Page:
House Republicans Unveil $1 Trillion Spending Bill

House Republicans have unveiled a massive $1
trillion-plus yearend spending package despite a plea from the White
House for additional talks over a handful of provisions opposed by
President Barack Obama.


The measure unveiled late Wednesday curbs agency budgets but drops many policy provisions sought by GOP conservatives.

But
it contains language to roll back Obama administration policies that
had loosened restrictions on the rights of Cuban immigrants to send
money to relatives in Cuba or travel back to the island to visit them.
Earlier this year, the White House promised a veto over the restrictions
on travel and gifts, which are supported by many in the GOP-leaning
Cuban-American community, a powerful political force in the swing state
of Florida.

The spending measure had been held
up by Senate Democrats seeking leverage in talks on extending payroll
tax cuts and unemployment insurance – two pillars of Obama’s jobs
agenda.

But Democratic leverage to stall the
massive spending measure seems limited, since it raises the threat of a
government shutdown.

Release of the
legislation – to meet GOP transparency rules if a vote is to be held
Friday – came just a couple of hours after the White House issued a
statement saying that Obama “continues to have significant concerns
about a number of provisions” in the legislation.

White
House Communications Director Dan Pfeiffer called for another stopgap
funding bill to buy time for talks on both the spending bill and the
payroll tax measure.

Stopgap funding runs out Friday at midnight.

The
underlying bill has bipartisan backing but could encounter turbulence
with tea party lawmakers seeking far more significant cuts to government
agencies. The measure funds the day-to-day operating budgets of 10
Cabinet departments and programs ranging from border security to flood
control to combating AIDS and famine in Africa.

Democrats
have yet to officially sign onto the measure, though top lawmakers in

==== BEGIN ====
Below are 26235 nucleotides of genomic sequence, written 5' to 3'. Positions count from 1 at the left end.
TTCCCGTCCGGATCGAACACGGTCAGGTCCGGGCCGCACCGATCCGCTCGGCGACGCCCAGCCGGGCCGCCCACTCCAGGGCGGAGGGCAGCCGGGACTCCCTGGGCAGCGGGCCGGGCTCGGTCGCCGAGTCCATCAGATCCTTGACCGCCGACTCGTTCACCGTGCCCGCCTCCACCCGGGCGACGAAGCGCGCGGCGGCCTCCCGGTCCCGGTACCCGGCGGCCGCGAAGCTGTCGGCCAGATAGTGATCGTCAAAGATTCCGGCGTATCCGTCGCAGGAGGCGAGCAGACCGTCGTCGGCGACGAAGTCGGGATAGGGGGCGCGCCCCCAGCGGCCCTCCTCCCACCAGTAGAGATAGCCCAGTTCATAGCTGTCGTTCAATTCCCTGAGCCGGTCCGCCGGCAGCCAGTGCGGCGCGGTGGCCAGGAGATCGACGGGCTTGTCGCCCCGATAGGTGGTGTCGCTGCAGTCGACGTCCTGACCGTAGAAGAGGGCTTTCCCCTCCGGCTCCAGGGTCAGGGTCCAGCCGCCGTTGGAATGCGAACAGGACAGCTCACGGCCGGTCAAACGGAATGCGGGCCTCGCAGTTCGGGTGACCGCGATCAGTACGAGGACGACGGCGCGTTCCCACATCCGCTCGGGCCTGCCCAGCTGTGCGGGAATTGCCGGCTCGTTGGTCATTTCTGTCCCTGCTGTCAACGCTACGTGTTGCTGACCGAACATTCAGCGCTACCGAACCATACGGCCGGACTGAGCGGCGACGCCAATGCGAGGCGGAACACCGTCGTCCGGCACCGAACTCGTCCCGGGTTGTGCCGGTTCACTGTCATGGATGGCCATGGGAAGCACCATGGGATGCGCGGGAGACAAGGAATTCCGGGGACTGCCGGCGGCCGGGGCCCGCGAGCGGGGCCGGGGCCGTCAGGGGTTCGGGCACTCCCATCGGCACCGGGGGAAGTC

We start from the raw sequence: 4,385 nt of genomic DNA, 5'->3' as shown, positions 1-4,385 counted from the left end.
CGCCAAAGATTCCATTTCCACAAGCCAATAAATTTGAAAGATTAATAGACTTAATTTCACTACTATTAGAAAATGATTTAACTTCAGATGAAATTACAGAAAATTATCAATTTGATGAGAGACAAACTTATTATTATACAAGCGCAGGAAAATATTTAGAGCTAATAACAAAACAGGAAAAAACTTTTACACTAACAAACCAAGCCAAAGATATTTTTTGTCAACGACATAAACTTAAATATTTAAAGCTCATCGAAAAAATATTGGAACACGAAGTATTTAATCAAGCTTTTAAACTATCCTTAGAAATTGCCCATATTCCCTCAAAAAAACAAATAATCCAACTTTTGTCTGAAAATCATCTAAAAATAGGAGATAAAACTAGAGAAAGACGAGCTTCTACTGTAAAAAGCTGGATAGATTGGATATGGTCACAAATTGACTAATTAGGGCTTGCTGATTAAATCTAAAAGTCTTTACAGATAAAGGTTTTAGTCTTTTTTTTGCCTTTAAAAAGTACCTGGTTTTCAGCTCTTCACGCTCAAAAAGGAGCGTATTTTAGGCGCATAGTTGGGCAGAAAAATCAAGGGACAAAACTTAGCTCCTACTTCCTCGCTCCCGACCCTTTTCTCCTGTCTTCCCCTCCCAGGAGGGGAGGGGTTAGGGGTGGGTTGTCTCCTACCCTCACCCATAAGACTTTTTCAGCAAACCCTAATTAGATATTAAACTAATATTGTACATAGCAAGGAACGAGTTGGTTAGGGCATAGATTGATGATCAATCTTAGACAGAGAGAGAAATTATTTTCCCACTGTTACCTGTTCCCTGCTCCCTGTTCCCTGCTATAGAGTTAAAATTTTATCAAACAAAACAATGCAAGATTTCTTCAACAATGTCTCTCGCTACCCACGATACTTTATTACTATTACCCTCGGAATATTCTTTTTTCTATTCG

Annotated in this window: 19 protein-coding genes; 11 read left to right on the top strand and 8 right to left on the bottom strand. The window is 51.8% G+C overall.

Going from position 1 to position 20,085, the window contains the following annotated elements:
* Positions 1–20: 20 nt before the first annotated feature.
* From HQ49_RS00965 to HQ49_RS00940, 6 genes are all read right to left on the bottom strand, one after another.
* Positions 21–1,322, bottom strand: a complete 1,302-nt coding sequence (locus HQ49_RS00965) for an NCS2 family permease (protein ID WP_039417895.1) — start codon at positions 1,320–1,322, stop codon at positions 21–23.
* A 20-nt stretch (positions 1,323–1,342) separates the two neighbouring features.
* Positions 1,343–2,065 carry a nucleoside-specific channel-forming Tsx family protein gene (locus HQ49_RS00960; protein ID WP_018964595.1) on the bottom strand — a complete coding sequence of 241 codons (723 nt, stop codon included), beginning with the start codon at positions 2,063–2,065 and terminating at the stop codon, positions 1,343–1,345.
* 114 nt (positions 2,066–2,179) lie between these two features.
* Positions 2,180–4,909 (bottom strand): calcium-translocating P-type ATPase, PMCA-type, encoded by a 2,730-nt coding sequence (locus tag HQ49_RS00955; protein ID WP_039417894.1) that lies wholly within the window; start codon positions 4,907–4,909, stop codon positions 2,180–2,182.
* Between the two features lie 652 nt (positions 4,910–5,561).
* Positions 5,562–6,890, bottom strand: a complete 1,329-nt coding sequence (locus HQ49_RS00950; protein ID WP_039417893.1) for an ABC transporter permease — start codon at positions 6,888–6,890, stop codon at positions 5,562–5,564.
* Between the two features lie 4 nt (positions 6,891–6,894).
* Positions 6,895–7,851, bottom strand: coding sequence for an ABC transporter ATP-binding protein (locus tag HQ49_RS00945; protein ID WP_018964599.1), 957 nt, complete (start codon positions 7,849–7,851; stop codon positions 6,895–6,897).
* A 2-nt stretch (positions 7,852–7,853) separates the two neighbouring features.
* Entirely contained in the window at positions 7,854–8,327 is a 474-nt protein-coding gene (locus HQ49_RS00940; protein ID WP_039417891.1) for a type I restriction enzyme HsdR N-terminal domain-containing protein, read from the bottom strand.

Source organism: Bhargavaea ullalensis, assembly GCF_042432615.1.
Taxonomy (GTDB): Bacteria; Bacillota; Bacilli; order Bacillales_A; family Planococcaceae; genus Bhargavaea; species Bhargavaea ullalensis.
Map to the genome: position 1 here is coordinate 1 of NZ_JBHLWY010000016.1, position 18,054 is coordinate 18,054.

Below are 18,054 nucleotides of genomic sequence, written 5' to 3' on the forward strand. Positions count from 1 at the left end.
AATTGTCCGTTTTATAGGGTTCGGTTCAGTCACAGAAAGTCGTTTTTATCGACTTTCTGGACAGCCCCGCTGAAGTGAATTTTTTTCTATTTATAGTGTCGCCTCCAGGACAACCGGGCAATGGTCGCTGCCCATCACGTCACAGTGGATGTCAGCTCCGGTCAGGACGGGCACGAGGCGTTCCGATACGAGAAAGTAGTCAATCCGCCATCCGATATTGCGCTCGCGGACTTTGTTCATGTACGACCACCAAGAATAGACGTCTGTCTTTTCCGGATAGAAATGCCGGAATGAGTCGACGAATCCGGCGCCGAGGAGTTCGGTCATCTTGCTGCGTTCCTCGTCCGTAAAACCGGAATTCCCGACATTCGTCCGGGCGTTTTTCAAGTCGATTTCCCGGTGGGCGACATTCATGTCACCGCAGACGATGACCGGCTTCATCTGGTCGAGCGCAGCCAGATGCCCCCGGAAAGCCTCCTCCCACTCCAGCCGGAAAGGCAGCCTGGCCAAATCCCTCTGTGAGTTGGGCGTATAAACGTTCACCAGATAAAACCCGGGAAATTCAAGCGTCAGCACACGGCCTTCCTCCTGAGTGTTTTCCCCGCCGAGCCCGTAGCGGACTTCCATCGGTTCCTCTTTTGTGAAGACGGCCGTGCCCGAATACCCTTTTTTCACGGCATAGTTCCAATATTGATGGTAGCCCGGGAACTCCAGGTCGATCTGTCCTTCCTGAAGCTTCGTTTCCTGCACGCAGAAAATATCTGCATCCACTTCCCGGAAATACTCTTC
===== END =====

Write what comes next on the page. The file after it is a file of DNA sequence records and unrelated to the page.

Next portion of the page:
the party – including Senate Appropriations Committee Chairman Daniel
Inouye, D-Hawaii – are on board.

Given White House concerns, changes are still possible before a vote.

On
spending, the measure implements this summer’s hard-fought budget pact
between President Barack Obama and Republican leaders. That deal
essentially freezes agency budgets, on average, at levels that were
approved back in April for the recently completed budget year.

The
bill chips away at the Pentagon budget, foreign aid and environmental
spending but boosts funding for veterans programs. The Securities and
Exchange Commission, responsible for enforcing new regulations under
last year’s financial overhaul, won a 10 percent budget increase, even
as the tax-collecting IRS absorbs a more than 3 percent cut to its
budget.

Popular education initiatives for
special-needs children and disadvantaged schools were basically frozen
and Obama’s cherished “Race to the Top” initiative, which provides
grants to better-performing schools, would absorb a more than 20 percent
cut.

Environmentalists scored clear wins in
stopping virtually every significant GOP initiative to roll back
Environmental Protection Agency rules. Most importantly, industry forces
seeking to block new greenhouse gas and clean air rules, as well as a
new clean water regulation opposed by mountaintop removal mining
interests, were denied. But Republicans succeeded in blocking new energy
efficiency standards for light bulbs and won delays to a new Labor
Department rule requiring a reduction of coal dust responsible for black
lung disease.

Drafted behind closed doors,
the proposed bill would provide $115 billion for overseas security
operations in Afghanistan and Iraq but give the Pentagon just a 1
percent boost in annual spending not directly related to the wars. The
Environmental Protection Agency’s budget would be cut by 3.5 percent.
Foreign aid spending would drop and House lawmakers would absorb a 6
percent cut to their office budgets.

On
spending, the measure generally consists of relatively small adjustments
to thousands of individual programs. Agencies like the Border Patrol
and Immigration and Customs Enforcement will get a boost within the
Homeland Security Department, while GOP defense hawks won additional
funding to modernize the U.S. nuclear weapons arsenal. The troubled,
over-budget, next-generation F-35 fighter plane program would be largely
protected.

Social conservatives won a ban on
government-funded abortions in Washington, D.C., and restored a
longstanding ban on U.S. funding for needle exchange programs used to
prevent the spread of HIV. But efforts to take away federal funding for
Planned Parenthood failed, as expected.

To
placate conservatives, $8 billion for disaster aid will be addressed in a
separate bill, though on a parallel track to the omnibus measure.

It’s
a sticky issue for conservatives because approving the disaster aid
would bring the total amount of money allotted for agency budgets above
last year’s budgets. By putting the aid in a separate bill, the GOP can
lean heavily on Democrats to pass it.

Source: Andrew Taylor, The Associated Press